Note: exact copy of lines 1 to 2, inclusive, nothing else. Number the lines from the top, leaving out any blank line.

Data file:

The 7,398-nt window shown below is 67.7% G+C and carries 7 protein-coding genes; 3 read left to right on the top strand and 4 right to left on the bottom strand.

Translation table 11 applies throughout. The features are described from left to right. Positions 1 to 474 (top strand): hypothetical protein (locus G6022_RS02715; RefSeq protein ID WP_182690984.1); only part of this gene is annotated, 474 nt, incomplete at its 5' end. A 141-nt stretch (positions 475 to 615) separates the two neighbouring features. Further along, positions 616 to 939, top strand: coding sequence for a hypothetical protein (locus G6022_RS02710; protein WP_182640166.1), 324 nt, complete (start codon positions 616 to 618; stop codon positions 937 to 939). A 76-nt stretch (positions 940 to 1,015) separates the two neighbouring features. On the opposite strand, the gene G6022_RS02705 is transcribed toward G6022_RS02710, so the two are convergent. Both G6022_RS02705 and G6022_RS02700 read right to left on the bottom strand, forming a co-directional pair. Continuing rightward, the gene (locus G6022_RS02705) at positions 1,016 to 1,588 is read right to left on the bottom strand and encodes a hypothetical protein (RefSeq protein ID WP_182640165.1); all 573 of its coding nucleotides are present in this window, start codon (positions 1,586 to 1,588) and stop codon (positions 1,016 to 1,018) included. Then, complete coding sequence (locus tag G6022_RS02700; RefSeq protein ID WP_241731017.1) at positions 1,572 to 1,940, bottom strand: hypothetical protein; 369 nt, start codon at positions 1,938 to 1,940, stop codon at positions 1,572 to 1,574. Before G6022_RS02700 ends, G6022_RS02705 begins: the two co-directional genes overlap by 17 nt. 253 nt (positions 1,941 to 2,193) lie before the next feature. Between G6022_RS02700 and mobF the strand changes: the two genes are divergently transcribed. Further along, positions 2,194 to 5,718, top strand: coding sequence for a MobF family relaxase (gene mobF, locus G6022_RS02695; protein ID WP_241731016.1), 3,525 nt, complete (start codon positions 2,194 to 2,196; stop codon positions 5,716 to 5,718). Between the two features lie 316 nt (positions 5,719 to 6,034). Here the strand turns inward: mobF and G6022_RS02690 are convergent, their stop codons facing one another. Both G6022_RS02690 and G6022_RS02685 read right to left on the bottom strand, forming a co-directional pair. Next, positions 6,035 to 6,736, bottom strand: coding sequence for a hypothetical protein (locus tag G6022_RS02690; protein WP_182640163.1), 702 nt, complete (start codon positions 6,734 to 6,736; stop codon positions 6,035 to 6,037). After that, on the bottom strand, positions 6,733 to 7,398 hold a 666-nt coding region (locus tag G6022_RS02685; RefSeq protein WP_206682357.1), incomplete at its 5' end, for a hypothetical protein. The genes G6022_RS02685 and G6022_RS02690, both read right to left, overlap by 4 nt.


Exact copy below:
The 7,398-nt window shown below is 67.7% G+C and carries 7 protein-coding genes; 3 read left to right on the top strand and 4 right to left on the bottom strand.

Translation table 11 applies throughout. The features are described from left to right. Positions 1 to 474 (top strand): hypothetical protein (locus G6022_RS02715; RefSeq protein ID WP_182690984.1); only part of this gene is annotated, 474 nt, incomplete at its 5' end. A 141-nt stretch (positions 475 to 615) separates the two neighbouring features. Further along, positions 616 to 939, top strand: coding sequence for a hypothetical protein (locus G6022_RS02710; protein WP_182640166.1), 324 nt, complete (start codon positions 616 to 618; stop codon positions 937 to 939). A 76-nt stretch (positions 940 to 1,015) separates the two neighbouring features. On the opposite strand, the gene G6022_RS02705 is transcribed toward G6022_RS02710, so the two are convergent. Both G6022_RS02705 and G6022_RS02700 read right to left on the bottom strand, forming a co-directional pair. Continuing rightward, the gene (locus G6022_RS02705) at positions 1,016 to 1,588 is read right to left on the bottom strand and encodes a hypothetical protein (RefSeq protein ID WP_182640165.1); all 573 of its coding nucleotides are present in this window, start codon (positions 1,586 to 1,588) and stop codon (positions 1,016 to 1,018) included. Then, complete coding sequence (locus tag G6022_RS02700; RefSeq protein ID WP_241731017.1) at positions 1,572 to 1,940, bottom strand: hypothetical protein; 369 nt, start codon at positions 1,938 to 1,940, stop codon at positions 1,572 to 1,574. Before G6022_RS02700 ends, G6022_RS02705 begins: the two co-directional genes overlap by 17 nt. 253 nt (positions 1,941 to 2,193) lie before the next feature. Between G6022_RS02700 and mobF the strand changes: the two genes are divergently transcribed. Further along, positions 2,194 to 5,718, top strand: coding sequence for a MobF family relaxase (gene mobF, locus G6022_RS02695; protein ID WP_241731016.1), 3,525 nt, complete (start codon positions 2,194 to 2,196; stop codon positions 5,716 to 5,718). Between the two features lie 316 nt (positions 5,719 to 6,034). Here the strand turns inward: mobF and G6022_RS02690 are convergent, their stop codons facing one another. Both G6022_RS02690 and G6022_RS02685 read right to left on the bottom strand, forming a co-directional pair. Next, positions 6,035 to 6,736, bottom strand: coding sequence for a hypothetical protein (locus tag G6022_RS02690; protein WP_182640163.1), 702 nt, complete (start codon positions 6,734 to 6,736; stop codon positions 6,035 to 6,037). After that, on the bottom strand, positions 6,733 to 7,398 hold a 666-nt coding region (locus tag G6022_RS02685; RefSeq protein WP_206682357.1), incomplete at its 5' end, for a hypothetical protein. The genes G6022_RS02685 and G6022_RS02690, both read right to left, overlap by 4 nt.